A large explosion rocked a Foxconn plant in Southwestern China Friday, killing at least two people and injuring at least 16. Thick black smoke could be seen billowing out of the building, which manufactures Apple's iPad 2 tablet computers. Foxconn officials said the situation is now under control, reports The Wall Street Journal, but the cause of the explosion is still unknown.
"We are working with medical officials to provide treatment to the injured employees and we are working with government and law enforcement officials to contact the families of all employees affected by this tragedy," Foxconn said in a statement. In video footage taken after the explosion, which happened around 7 p.m. there, a chaotic scene unfolds as workers wearing surgical masks flee the perimeter of the building (video courtesy of Sohu)
Herman Lai at M.I.C. Gadget was early to report the incident. His sources say the Chinese investigators are ruling out the possibility of human error in the explosion. The incident is likely to bring renewed criticism of the Apple manufacturer, which has come under fire for the seventeen suicides that have occurred at the plant. In February, Wired magazine published an exposé of Foxconn, describing the nets surrounding the plant intended to catch employees intending to jump to their deaths. While the article found the work meticulous and robotic, it largely defended the manufacturer, noting that seventeen suicides for a company that hires 1 million workers isn't that high. By comparison, the suicide rate for American college students is four times that.
In the tech press, a number of bloggers expressed concern about the possibility of further delays on Apple's popular iPad 2 tablets. "The explosion has for sure halted production in the iPad 2 assembly line, which may affect deliveries right away since the stock of Apple's popular tablet is non-existent--all the iPad 2 get sold straight from the factory," wrote Jesus Diaz at Gizmodo.
Update: According to reports, the cause of the explosion was light dust igniting in one of the manufacturing rooms. TechCrunch's John Biggs expands on how such an explosion can occur:
Any aerated, flammable substance can potentially explode given the right mix of heat and propellant. The resulting explosions, especially in a factory that is probably producing clouds of aluminium and plastic dust on a daily basis, could be quite dangerous.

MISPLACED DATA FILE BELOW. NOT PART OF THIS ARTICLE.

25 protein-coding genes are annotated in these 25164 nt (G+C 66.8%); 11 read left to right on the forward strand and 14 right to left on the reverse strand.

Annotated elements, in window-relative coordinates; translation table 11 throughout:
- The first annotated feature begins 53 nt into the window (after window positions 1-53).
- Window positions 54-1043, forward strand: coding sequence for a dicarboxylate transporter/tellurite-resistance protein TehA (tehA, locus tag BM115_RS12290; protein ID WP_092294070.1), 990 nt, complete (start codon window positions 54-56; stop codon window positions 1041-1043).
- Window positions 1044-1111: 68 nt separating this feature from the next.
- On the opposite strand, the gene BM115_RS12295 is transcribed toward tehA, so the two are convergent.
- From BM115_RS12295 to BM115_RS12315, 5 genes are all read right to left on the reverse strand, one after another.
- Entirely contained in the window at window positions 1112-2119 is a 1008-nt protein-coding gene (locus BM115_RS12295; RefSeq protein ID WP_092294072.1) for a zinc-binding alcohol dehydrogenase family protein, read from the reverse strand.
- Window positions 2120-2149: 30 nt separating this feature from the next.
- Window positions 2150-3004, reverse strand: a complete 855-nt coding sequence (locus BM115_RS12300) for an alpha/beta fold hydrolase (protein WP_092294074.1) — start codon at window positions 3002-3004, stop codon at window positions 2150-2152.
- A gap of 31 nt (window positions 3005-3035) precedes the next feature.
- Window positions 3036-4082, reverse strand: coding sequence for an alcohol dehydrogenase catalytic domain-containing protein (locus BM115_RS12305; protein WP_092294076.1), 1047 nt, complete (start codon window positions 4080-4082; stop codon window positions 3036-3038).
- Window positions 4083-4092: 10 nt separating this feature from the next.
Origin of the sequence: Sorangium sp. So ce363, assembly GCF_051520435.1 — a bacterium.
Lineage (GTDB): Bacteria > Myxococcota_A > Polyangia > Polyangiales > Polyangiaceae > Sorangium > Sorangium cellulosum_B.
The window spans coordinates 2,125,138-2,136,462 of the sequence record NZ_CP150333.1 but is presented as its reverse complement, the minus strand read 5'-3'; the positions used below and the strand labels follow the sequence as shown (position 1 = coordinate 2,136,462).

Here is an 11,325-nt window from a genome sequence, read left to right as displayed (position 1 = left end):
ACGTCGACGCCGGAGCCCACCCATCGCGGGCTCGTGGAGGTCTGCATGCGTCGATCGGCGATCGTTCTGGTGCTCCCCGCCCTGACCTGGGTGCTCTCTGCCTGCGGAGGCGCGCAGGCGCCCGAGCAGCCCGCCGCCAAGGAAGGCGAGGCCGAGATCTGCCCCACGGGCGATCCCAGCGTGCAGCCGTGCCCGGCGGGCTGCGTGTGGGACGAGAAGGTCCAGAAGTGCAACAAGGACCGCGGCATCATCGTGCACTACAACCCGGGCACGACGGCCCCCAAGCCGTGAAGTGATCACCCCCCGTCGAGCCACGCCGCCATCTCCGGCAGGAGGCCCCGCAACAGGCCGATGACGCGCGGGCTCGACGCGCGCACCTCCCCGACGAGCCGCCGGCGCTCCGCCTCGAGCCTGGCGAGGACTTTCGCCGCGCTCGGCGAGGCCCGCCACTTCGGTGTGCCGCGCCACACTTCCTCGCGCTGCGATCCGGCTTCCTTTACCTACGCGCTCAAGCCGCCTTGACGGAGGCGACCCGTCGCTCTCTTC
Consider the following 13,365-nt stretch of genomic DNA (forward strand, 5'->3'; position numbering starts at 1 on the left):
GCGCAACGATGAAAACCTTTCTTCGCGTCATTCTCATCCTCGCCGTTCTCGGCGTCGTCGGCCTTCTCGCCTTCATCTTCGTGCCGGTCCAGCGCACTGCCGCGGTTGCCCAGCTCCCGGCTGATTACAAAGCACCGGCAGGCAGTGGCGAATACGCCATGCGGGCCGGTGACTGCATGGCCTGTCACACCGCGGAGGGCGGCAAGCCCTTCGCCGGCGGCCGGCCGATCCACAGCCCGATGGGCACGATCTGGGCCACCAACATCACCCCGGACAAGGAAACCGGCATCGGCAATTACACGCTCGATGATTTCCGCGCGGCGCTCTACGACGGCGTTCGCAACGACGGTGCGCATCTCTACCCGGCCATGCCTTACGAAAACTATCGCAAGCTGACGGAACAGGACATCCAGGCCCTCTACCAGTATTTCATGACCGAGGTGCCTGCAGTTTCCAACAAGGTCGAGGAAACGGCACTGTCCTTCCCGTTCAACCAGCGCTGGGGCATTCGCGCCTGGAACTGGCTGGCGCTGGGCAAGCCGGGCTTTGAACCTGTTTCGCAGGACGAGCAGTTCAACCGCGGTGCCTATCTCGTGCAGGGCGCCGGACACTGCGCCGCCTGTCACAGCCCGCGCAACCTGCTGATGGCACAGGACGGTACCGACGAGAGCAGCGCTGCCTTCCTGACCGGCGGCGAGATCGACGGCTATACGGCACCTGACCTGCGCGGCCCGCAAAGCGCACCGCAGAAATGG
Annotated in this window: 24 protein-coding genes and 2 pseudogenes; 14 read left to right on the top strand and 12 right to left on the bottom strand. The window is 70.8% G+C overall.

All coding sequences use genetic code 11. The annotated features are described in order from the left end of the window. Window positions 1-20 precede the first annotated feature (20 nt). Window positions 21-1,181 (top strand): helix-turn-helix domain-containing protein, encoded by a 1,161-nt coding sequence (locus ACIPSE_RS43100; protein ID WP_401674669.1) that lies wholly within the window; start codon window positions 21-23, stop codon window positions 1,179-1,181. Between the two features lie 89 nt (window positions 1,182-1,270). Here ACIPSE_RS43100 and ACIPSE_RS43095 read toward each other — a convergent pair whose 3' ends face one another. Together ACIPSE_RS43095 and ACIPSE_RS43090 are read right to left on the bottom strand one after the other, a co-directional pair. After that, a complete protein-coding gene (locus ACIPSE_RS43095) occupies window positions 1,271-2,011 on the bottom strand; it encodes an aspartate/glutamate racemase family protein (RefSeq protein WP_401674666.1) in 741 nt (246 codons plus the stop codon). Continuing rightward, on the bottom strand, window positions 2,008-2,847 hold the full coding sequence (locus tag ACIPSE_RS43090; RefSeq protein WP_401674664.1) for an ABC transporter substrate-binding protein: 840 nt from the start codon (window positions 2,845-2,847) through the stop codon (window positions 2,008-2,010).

Update: Fortune's Philip Elmer-DeWitt speaks with an analyst who offers two scenarios of what this means for Apple. The important thing to remember is Apple has two supplier where iPads are made. One in Chengdu, the factory affected, and another in Sehnzhen. What no one knows is which plant makes most of the iPads. Under a doomsday scenario, most of Apple's iPads are made in Chengdu and the explosion is serious, in which case:
Apple is unable to utilize alternatives or get back on stream by June. If so, it could be negative for Apple's Q3 (June); stoppage of Chengdu until end June may equate to the lost production of 1.8-2.8M units Q3, which is 22-36% of our expectations for 8M iPad shipments Q3. If Foxconn is unable to pick up the slack by June, it could also cause production shortages for Q4/F11 (end Sept). Under this scenario, Q3 revenue may be impacted by $1.1-1.7B (4-7%) and EPS $0.35-0.55 (6-9%), which at current valuation represents $5-7 downside to shares.
Alternatively, it may not be so bad:
Under this scenario, either Shenzhen still makes most iPads and is unaffected, and/or Foxconn is able to re-start iPad production quickly at Chengdu. Estimating a 1 month production impact, would perhaps equate to <1.3M units Q3 with limited impact to Q4. Under this scenario, revenue would be impacted by <$800M (<3%) and EPS <$0.26 (<4%) which at current valuation represents less than $3 downside to shares.
This article is from the archive of our partner The Wire.